Class schedules become a challenge

Associate professor James Colbert teaches a full Bio 211 lecture class in Design 0101. Many lecture halls around campus are full to the brim with students this semester, due mainly to the larger-than-ever student enrollment at Iowa State.

Dan Mackenzie

Students who have begun to choose their adventure at Iowa State are likely to have enough trouble finding their classrooms and making sure they get everywhere on time without having to worry if they have a classroom to be in.

According to the Office of the Registrar, there are 3,381 classes being offered and 5,437 different sections. In 2010, there were only 4,984 sections, about 450 fewer.

With as many students as Iowa State has on campus, ensuring every single class has enough space can be challenging. The administration has been hard at work making sure students have the space they need, as well as offering enough course sections so that no one feels like they have been left out.

Jonathan Wickert, senior vice president and provost, said with enrollment records being broken every year for the past four years, they have had time to prepare. This semester, they wanted to make sure all of the colleges and departments were working together to offer students the best experience possible. “One of the key things that we’ve done that has been really helpful this year has been the work of our course availability group.”

Wickert said the group has “done a wonderful job of communicating and acting early to work with high enrollment programs to try and open new sections, get instructors, get the right size class rooms.”

He added: “A lot of people think the work starts here at the beginning of the academic year when people show up on campus, when in fact this group was already moving on this back in the spring time.”

Wickert said the group was made up of people from across campus, including facilities, support staff and the IT department who all worked together to ensure a smooth semester for all students here at Iowa State.

Some colleges have been setting up their own programs to deal with the challenges of classroom availability. The College of Engineering, for example, has implemented the Dean’s Research Initiatives. This is a program where both faculty and students participate in reviewing the ideas for increasing the capacity of their system.

Solutions involved things like a “flexi-lab,” said Gary Mirka, associate dean in the College of Engineering. He said the school might have two lab classes and three spaces. The solution was to create mobile carts where equipment could be rolled in and out depending on which class needed the space, thereby doubling the usage possibility of a single lab space.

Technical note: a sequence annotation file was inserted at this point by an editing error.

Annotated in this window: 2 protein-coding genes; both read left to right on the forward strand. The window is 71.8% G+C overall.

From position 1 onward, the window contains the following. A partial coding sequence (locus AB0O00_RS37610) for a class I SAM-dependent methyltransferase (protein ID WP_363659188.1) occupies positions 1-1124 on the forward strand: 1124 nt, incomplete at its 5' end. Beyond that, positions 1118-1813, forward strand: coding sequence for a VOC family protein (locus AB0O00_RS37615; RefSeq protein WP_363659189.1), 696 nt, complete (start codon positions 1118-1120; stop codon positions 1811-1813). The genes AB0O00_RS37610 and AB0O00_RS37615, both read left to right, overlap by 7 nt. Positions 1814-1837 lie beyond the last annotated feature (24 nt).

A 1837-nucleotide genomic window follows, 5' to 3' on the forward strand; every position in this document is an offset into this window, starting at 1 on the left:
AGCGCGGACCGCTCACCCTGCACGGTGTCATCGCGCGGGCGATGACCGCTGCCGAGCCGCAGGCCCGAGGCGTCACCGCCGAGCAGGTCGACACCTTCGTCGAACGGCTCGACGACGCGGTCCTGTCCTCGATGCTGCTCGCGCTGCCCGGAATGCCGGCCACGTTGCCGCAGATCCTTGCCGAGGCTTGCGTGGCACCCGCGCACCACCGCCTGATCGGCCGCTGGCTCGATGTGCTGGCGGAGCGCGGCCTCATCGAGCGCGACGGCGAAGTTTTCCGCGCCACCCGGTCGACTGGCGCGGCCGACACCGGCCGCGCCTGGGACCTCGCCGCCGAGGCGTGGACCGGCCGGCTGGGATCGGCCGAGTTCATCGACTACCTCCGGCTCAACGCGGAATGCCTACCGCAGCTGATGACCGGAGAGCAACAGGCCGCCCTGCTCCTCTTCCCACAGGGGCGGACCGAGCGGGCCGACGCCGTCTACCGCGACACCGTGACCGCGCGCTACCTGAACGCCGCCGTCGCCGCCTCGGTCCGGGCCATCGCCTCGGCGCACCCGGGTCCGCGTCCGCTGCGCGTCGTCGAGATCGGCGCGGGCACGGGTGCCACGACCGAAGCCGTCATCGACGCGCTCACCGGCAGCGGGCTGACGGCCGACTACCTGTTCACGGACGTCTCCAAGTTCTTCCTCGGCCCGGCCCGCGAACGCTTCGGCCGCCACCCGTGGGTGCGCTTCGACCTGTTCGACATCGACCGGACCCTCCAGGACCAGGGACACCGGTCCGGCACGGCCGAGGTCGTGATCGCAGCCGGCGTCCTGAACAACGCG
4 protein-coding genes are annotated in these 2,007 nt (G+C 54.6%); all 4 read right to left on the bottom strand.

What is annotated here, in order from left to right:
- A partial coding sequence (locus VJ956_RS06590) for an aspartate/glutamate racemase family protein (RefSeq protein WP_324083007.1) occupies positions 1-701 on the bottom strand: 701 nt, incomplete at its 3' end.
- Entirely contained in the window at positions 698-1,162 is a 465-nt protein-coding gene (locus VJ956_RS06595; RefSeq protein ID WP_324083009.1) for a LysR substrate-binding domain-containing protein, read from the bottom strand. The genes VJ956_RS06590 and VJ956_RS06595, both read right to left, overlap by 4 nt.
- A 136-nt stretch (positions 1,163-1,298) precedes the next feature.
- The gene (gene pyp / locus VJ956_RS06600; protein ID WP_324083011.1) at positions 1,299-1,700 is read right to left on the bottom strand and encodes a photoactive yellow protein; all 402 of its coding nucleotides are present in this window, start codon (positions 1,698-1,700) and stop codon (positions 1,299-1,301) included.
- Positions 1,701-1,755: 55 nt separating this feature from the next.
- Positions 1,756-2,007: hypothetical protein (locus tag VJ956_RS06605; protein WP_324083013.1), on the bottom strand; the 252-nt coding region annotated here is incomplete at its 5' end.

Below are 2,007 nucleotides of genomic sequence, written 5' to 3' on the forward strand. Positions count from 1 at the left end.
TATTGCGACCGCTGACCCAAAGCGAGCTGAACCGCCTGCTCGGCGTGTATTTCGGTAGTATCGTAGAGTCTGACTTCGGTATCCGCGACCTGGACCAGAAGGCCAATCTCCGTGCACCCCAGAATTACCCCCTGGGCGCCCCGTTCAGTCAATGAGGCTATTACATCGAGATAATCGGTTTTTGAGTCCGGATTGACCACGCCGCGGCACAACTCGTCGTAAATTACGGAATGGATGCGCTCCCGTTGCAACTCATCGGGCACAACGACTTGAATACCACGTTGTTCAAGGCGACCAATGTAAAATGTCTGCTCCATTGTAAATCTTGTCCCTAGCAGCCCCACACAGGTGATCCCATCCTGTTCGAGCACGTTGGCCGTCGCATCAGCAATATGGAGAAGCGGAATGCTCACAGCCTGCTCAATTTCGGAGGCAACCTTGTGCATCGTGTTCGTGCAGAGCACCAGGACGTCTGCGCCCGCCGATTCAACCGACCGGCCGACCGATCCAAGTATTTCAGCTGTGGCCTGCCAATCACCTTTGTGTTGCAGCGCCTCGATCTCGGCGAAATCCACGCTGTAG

In addition to the scheduling dance that many of the departments have been doing, some of the relief in class scheduling comes from new faculty. Over the past year, the university has hired roughly 84 new faculty members for tenure or tenure-track positions. They are spread out all over the university — in animal science, design, engineering and English. With the increased amount of teaching staff available, the university was able to offer more time for students to take the classes they need.

Luckily for students, that translates into controlled class sizes. Departments like engineering, chemistry, math and English have all been able to add more sections without necessarily adding more students per class. With the exception of large lectures, most recitations and small classes are between 20 and 30 students.

For some courses, such as English, any more than that would be impossible. “Writing is not something that can be taught in a large lecture,” said Barbara Blakely, associate professor of English, and faculty member who helped pilot the English 150 program.

The English department has also been very tightly scheduled, making sure everyone who needs to can take English 150 and 250.

Beyond all the physical space available, the university is also starting to promote online classes. Just more than 4,000 students will be taking an online class this semester. Many departments have instituted a hybrid style of classroom where lectures and materials are available online before class time, and class time is reserved for doing work and asking questions.

For those students who might feel overwhelmed with their class sizes or frustrated with their options, Wickert said relief may be down the line. He explained that as the semester progresses, people will start to pick their majors and specialize in what they are taking, which will free up a lot of the general classes that can sometimes get congested.